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Anti Bacterial Bag Aims to Cut Food Poisoning
The government’s introduction of a 5p charge for individual plastic bags may have pleased environmentalists but it has also led to concerns over the safety of reusable bags or “bags for life” as they are commonly known.
Studies in the US have concluded that the bags can contain bacteria such as salmonella and E.coli after being regularly used. Researchers in San Francisco even found that when retailers were banned from giving plastic bags to shoppers, rates of food poisoning in the city increased.
Problems are thought to have been created by the use of the bags for carrying raw meat alongside other products such as fruit and vegetables. Now a British company has developed the ‘Biomaster’ a reusable bag coated in an active agent that claims to prevent bacterial multiplication. Manufacturers say that the bags will guard against 50 types of harmful bacteria including, E.coli, listeria, salmonella, MRSA and campylobacter. They hope to have the first bags on the market in a month.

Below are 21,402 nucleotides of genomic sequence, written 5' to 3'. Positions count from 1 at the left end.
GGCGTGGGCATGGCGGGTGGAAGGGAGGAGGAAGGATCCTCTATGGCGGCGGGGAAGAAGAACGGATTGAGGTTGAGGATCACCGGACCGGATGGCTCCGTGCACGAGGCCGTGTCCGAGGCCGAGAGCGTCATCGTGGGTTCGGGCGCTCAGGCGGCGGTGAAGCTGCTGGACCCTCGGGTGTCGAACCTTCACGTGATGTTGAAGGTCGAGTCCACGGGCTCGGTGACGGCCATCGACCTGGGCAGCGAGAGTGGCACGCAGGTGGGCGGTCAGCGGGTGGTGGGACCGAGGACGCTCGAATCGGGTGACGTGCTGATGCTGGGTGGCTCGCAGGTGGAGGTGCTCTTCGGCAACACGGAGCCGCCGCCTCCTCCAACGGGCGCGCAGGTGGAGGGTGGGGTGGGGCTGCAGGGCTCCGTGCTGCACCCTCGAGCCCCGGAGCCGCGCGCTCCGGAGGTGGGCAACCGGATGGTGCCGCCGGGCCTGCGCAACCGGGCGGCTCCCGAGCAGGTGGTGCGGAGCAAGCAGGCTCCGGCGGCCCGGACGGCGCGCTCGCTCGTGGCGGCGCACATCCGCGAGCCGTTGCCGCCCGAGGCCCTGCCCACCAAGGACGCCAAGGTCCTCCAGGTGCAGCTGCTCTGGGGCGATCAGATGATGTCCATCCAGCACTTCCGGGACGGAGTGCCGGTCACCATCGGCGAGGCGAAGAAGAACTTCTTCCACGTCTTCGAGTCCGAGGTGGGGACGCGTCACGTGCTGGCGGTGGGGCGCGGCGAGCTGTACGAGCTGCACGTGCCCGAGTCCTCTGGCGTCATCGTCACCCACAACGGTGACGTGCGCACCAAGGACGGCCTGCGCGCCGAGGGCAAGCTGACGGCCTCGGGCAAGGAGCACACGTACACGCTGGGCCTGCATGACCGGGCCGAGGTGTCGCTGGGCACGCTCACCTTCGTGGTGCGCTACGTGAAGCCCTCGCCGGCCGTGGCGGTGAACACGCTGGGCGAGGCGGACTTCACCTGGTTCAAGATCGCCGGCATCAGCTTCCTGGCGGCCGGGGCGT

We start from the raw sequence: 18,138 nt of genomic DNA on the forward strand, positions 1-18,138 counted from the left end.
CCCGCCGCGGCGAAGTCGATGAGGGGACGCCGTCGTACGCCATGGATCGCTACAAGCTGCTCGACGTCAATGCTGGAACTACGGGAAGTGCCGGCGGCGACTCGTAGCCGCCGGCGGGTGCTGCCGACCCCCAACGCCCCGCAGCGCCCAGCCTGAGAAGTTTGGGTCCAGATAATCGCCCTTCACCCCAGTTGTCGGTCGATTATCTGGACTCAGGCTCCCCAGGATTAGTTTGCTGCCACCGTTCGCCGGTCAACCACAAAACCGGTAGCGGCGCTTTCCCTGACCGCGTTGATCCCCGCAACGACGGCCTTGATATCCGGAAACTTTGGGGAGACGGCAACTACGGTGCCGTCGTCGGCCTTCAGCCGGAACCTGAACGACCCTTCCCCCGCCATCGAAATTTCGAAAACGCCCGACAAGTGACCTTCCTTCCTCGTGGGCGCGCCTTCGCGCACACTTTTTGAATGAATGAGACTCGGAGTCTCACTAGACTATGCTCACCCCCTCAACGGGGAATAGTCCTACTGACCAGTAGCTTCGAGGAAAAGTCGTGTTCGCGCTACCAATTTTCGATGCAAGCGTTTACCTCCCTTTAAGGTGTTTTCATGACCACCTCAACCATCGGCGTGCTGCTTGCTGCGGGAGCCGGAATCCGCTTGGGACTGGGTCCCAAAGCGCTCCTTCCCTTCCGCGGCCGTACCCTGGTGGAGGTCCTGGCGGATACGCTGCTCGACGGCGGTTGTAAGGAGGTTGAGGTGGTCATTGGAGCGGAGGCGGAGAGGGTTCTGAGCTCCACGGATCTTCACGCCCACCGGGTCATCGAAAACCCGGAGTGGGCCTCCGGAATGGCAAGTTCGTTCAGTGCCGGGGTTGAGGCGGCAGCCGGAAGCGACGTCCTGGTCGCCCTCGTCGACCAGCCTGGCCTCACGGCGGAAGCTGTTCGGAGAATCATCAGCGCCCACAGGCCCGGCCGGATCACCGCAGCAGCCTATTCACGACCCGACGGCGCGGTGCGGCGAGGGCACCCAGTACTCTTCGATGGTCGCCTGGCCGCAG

While welcoming the move, Professor Hugh Pennington, Professor of Bacteriology at the University of Aberdeen still feels consumers need to take sensible precautions when using bags for life. “As long as the anti-bacterial substance has been tested and found to be harmless to humans there might be a small benefit,” he said. “All raw meat should be wrapped in a one-use bag and the antibacterial properties of a bag, I would say, are much more useful, though of limited use for putting your veg in a bag loose.”